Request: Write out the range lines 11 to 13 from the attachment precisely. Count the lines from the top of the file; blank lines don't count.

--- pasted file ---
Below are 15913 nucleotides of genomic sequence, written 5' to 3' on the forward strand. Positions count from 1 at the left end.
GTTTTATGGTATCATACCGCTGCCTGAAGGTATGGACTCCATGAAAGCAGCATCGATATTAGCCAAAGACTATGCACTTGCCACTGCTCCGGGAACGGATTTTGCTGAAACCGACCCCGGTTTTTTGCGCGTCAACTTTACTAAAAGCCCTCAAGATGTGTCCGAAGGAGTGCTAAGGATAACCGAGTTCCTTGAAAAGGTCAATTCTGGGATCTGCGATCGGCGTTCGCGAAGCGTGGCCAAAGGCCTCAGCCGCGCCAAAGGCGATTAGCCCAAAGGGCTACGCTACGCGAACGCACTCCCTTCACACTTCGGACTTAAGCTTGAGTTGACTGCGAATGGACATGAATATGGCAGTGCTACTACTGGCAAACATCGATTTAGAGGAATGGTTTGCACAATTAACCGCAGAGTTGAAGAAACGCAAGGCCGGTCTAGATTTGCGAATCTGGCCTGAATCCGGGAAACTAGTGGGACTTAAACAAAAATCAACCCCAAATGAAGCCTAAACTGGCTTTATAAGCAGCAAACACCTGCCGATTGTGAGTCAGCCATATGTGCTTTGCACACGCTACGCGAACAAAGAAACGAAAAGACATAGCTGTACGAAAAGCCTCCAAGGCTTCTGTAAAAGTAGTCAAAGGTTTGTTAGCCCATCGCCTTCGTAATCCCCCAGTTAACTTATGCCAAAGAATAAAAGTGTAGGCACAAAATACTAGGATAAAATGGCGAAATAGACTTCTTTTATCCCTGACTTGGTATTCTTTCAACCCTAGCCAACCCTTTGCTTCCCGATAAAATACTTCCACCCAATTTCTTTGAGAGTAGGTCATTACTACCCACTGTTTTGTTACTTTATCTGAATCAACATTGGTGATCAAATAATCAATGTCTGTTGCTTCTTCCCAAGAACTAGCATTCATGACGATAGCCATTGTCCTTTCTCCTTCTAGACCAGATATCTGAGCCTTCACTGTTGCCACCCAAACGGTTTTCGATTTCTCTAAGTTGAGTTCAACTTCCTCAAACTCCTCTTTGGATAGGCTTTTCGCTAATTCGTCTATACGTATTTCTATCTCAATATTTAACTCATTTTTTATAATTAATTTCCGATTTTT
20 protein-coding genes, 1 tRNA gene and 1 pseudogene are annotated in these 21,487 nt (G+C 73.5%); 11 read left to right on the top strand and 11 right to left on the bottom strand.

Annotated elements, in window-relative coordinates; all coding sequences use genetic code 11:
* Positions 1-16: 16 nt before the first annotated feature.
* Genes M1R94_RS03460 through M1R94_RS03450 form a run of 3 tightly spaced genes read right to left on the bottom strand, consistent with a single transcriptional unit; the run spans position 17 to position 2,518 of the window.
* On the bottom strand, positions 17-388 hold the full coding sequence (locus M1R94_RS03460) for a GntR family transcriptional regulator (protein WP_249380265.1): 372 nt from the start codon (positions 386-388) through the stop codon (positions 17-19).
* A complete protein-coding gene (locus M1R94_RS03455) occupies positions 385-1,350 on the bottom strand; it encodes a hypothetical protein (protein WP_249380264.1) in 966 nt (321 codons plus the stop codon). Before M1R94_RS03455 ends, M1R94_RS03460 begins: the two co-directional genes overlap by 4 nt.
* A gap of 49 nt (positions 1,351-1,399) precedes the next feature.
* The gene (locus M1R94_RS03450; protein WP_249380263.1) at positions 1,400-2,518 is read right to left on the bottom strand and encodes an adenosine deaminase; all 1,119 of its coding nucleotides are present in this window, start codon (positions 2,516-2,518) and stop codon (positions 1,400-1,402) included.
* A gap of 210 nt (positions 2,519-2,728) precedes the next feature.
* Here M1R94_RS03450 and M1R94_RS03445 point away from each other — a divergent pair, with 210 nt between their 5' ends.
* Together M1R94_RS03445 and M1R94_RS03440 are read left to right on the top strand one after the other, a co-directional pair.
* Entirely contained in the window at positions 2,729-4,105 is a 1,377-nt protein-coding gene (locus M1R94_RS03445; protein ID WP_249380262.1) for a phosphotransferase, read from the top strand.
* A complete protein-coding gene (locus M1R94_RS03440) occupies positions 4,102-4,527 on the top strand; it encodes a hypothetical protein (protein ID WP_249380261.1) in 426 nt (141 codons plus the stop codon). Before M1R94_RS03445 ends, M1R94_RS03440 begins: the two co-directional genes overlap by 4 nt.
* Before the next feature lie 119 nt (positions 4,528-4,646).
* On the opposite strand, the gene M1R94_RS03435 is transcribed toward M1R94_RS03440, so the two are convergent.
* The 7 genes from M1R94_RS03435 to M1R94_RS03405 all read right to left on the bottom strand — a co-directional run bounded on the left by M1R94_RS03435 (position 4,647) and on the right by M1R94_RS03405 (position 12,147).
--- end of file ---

* A gap of 210 nt (positions 2,519-2,728) precedes the next feature.
* Here M1R94_RS03450 and M1R94_RS03445 point away from each other — a divergent pair, with 210 nt between their 5' ends.
* Together M1R94_RS03445 and M1R94_RS03440 are read left to right on the top strand one after the other, a co-directional pair.